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Posts Tagged ‘Race’

The overall top 3 for the Tour is virtually locked in after the Pyrenees, with the likely result of the final time trial being to simply confirm the dominance of the two Sky boys, and shuffle a few of the lower places.  Prior to that, we have a 221km stage that nominally should be a sprint stage, but likely sprint teams will need to be motivated to control things  as it is a very tough day in the saddle.  Exhaustion for those who are already exhausted.

Firstly, such a long stage at such a late point is tough, and secondly, the profile (and knowing the area from races I’ve been to in previous years) is almost NEVER flat.  This is a total headwreck of a day – it is mentally exhausting to be constantly up and down little rollers, and in and out of corners.  Riders need to concentrate all day to avoid crashes and be in the right place at the right time

Translation: it wouldn’t be a surprise if the break stays away!  The responsibility will largely rest on the Orica GreenEdge boys as they haven’t been working on the front of the bunch for the past few days (unlike the Lotto, Liquigas and Sky lads, who have all been working hard for their various GC men).

I’m hoping they do the job, and Gossy delivers on the line.  He’s in good form, but hasn’t quite bopped a win yet.  Tonight is his night!  Followed by Cav then Greipel.

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Frodo And Sam - 800x534, 85kB

Froomey leading Wiggo uphill 1

Brad Wiggins and Chris Froome have shown that they are by far the best two riders in the Tour de France, being untouchable on both the mountains as well as on the time trials.  Liquigas and Vincenzo Nibali set the race up, giving it everything they could to make the race tough in the hope that the Sky boys would crack, but in the end, that just meant they had less work to do and could do more damage in the finale.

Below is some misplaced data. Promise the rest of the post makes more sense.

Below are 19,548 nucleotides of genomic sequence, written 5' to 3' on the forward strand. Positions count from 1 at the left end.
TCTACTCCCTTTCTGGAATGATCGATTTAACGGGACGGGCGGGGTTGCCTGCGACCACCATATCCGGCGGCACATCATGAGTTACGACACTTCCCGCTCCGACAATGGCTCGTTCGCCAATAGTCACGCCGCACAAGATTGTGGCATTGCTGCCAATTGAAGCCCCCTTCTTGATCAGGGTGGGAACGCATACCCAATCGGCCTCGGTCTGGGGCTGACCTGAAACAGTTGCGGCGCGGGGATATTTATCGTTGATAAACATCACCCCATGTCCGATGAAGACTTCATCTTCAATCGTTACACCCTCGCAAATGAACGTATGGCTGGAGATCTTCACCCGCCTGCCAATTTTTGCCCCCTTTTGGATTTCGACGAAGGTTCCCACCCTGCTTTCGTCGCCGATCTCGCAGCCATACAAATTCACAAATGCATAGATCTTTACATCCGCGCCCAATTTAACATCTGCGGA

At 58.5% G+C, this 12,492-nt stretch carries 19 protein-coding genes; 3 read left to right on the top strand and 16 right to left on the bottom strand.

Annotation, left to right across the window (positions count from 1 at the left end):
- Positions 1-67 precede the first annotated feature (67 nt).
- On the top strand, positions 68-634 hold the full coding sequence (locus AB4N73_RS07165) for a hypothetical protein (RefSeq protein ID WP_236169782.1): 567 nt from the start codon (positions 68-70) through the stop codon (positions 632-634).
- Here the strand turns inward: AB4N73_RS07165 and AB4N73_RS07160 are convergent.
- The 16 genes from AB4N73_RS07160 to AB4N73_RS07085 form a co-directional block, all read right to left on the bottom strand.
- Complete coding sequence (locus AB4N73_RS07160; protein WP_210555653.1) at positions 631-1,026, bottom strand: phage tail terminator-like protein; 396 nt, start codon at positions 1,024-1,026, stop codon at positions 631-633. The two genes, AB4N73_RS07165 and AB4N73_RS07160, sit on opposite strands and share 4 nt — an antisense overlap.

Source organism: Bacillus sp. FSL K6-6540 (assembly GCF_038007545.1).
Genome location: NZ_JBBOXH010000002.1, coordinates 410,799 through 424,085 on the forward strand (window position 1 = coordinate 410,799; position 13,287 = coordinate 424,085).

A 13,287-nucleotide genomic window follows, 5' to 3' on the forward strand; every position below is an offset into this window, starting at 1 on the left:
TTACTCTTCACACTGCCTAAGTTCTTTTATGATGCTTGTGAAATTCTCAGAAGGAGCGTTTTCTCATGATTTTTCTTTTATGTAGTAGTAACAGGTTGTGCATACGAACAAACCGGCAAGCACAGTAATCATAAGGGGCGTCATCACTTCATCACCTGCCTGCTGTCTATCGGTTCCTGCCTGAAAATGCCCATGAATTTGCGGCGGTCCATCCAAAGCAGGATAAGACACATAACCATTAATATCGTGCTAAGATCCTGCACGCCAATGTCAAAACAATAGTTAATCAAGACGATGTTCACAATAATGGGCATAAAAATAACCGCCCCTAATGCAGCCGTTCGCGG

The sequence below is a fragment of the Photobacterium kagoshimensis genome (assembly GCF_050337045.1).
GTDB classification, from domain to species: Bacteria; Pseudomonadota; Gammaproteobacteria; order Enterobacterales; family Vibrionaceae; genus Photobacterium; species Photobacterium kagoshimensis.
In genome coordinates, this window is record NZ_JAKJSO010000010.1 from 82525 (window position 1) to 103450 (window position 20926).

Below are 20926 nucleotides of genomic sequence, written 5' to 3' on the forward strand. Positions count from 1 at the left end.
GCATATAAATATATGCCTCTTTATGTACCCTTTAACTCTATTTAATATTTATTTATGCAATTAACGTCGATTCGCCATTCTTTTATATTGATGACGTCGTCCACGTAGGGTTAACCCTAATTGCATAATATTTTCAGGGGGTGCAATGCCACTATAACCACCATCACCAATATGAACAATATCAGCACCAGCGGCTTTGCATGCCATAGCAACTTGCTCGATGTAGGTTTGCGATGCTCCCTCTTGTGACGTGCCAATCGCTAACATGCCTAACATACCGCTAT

Alejandro Valverde streaked off the front with a well timed & orchestrated break early in the stage, but he wasn’t secure until the final km as Froomey and Wiggo were absolutely on the charge.

It was telling that at the 5km to go banner, Wiggo and Froomey were still comfortable enough to have a little chat and plan their final assault.  Basically, Wiggo completely head-wrecked every bloke still in the group.  He is the master of that sort of psychological warfare.

Who knows if Froomey could have bridged across to (and then outsprinted) Valverde, but he is now guaranteed to have achieved folkloric status in not making the attempt.  If there is one thing that both bike fans, and the British public love, it is the heroically selfless working man.  Froome is Sam Gamgee to Wiggo’s Frodo, which is mildly amusing, considering Wiggo was begged by the Garmin media person in 2009 to not call the tiny humans who are traditionally the best climbers hobbits.

Froome leading Wiggo uphill 2

Got to love it!  The two hobbits from Team Sky now have a couple of sprinter stages and a TT to survive, and they will stand on the top two steps of the podium on the Champs Elysees.  Brilliant stuff, and well done gents.

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Mountain passes & hills 2

5% average WITH a descent halfway up?? Eeeek!

Tonight is the stage that I have been looking forward to the most since I had a proper look at the various stage profiles back in early June.  It is a genuine belter!    The back end of the race includes an Hors Categorie climb immediately followed by a First Categorie climb.  The profile from today is reminiscent of the stage where Wiggo lost his place on the podium to Lance back in 2009, without the descent to the finish (so it’s even harder).

To be honest, Wiggo and Froomey have looked in control at all times, and I can’t see how they could fail to control everything again today.  Sky have been dominant, and all kudos to them.  However, this is sport, and there’s always a chance!